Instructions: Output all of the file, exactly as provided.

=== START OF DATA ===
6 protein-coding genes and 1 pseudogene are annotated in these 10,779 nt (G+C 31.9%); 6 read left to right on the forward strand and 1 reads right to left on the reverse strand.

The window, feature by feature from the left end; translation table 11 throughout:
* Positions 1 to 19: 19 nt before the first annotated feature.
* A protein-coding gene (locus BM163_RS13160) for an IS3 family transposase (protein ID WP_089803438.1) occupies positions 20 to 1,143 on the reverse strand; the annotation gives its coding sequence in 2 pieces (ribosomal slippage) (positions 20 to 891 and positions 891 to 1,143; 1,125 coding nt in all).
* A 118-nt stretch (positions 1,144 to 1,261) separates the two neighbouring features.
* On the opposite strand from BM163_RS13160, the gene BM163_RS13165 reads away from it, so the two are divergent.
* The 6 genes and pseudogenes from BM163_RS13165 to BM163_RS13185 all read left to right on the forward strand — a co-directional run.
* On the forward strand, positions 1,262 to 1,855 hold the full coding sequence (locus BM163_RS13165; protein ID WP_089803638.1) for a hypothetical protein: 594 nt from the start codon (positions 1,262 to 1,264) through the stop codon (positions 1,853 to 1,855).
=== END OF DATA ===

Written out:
6 protein-coding genes and 1 pseudogene are annotated in these 10,779 nt (G+C 31.9%); 6 read left to right on the forward strand and 1 reads right to left on the reverse strand.

The window, feature by feature from the left end; translation table 11 throughout:
* Positions 1 to 19: 19 nt before the first annotated feature.
* A protein-coding gene (locus BM163_RS13160) for an IS3 family transposase (protein ID WP_089803438.1) occupies positions 20 to 1,143 on the reverse strand; the annotation gives its coding sequence in 2 pieces (ribosomal slippage) (positions 20 to 891 and positions 891 to 1,143; 1,125 coding nt in all).
* A 118-nt stretch (positions 1,144 to 1,261) separates the two neighbouring features.
* On the opposite strand from BM163_RS13160, the gene BM163_RS13165 reads away from it, so the two are divergent.
* The 6 genes and pseudogenes from BM163_RS13165 to BM163_RS13185 all read left to right on the forward strand — a co-directional run.
* On the forward strand, positions 1,262 to 1,855 hold the full coding sequence (locus BM163_RS13165; protein ID WP_089803638.1) for a hypothetical protein: 594 nt from the start codon (positions 1,262 to 1,264) through the stop codon (positions 1,853 to 1,855).